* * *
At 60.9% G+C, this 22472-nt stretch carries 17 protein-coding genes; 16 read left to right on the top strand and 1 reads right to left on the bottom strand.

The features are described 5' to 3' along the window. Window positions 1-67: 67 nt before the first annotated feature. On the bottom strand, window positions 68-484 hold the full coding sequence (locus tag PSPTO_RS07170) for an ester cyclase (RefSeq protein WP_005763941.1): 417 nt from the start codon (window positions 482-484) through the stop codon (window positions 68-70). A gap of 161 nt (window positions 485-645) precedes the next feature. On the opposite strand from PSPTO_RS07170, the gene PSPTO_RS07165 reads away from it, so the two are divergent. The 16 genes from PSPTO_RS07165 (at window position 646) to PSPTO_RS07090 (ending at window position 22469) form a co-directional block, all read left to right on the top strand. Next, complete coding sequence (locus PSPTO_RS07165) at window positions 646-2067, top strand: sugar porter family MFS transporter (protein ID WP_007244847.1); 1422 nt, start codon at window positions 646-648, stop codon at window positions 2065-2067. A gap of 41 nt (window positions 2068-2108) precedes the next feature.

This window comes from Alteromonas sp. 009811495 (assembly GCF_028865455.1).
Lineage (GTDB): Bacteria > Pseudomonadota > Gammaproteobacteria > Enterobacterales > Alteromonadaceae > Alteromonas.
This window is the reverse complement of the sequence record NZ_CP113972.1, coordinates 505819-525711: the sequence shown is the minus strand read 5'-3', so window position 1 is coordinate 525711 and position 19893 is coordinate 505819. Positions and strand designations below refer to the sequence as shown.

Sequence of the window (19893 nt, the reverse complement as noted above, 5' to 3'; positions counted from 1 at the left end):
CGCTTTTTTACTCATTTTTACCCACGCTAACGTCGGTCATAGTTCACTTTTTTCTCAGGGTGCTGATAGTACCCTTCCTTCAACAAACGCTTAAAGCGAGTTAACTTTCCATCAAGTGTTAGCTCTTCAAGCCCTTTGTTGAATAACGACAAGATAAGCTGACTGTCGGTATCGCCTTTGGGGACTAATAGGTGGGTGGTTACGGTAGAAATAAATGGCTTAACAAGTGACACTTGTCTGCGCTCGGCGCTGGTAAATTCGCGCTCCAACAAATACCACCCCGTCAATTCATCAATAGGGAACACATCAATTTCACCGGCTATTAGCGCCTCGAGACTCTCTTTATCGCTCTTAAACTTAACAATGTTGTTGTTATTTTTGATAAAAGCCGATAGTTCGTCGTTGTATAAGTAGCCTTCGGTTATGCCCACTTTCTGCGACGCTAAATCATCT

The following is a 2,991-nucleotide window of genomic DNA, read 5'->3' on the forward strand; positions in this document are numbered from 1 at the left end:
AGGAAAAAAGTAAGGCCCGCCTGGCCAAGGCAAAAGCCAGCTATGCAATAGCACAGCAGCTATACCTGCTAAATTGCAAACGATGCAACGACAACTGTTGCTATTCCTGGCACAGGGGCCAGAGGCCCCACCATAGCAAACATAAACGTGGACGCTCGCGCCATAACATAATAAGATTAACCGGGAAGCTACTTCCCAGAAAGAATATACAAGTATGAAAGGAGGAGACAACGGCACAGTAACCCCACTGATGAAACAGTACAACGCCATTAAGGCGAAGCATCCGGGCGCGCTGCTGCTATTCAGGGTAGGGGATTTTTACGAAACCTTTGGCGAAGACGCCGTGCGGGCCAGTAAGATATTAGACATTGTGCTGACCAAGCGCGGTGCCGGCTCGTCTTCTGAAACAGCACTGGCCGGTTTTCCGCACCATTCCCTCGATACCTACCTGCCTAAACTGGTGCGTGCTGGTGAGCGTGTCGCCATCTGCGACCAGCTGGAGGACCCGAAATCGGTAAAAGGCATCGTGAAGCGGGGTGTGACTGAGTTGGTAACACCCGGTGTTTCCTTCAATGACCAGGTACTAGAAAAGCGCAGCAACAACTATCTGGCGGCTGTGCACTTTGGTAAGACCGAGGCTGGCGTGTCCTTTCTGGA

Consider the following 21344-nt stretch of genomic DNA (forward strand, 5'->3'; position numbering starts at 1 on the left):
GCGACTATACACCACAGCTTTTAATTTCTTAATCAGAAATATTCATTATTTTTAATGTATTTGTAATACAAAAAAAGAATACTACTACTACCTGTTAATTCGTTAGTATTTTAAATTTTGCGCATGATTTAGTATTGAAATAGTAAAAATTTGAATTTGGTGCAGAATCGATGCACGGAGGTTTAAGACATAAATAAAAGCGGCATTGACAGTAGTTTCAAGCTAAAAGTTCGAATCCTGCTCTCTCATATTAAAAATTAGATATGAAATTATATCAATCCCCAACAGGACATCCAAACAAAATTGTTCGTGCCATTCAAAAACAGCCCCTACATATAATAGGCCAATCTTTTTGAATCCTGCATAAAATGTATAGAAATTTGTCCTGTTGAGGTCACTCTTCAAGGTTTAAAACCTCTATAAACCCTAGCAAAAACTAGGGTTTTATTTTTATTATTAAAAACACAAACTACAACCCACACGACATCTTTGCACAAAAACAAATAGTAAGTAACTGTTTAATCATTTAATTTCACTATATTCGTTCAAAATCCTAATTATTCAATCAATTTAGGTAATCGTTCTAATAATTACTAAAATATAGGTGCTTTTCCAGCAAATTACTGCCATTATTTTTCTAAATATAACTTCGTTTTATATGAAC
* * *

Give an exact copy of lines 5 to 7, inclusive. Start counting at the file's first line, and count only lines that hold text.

This window is the reverse complement of the sequence record NZ_CP113972.1, coordinates 505819-525711: the sequence shown is the minus strand read 5'-3', so window position 1 is coordinate 525711 and position 19893 is coordinate 505819. Positions and strand designations below refer to the sequence as shown.

Sequence of the window (19893 nt, the reverse complement as noted above, 5' to 3'; positions counted from 1 at the left end):
CGCTTTTTTACTCATTTTTACCCACGCTAACGTCGGTCATAGTTCACTTTTTTCTCAGGGTGCTGATAGTACCCTTCCTTCAACAAACGCTTAAAGCGAGTTAACTTTCCATCAAGTGTTAGCTCTTCAAGCCCTTTGTTGAATAACGACAAGATAAGCTGACTGTCGGTATCGCCTTTGGGGACTAATAGGTGGGTGGTTACGGTAGAAATAAATGGCTTAACAAGTGACACTTGTCTGCGCTCGGCGCTGGTAAATTCGCGCTCCAACAAATACCACCCCGTCAATTCATCAATAGGGAACACATCAATTTCACCGGCTATTAGCGCCTCGAGACTCTCTTTATCGCTCTTAAACTTAACAATGTTGTTGTTATTTTTGATAAAAGCCGATAGTTCGTCGTTGTATAAGTAGCCTTCGGTTATGCCCACTTTCTGCGACGCTAAATCATCT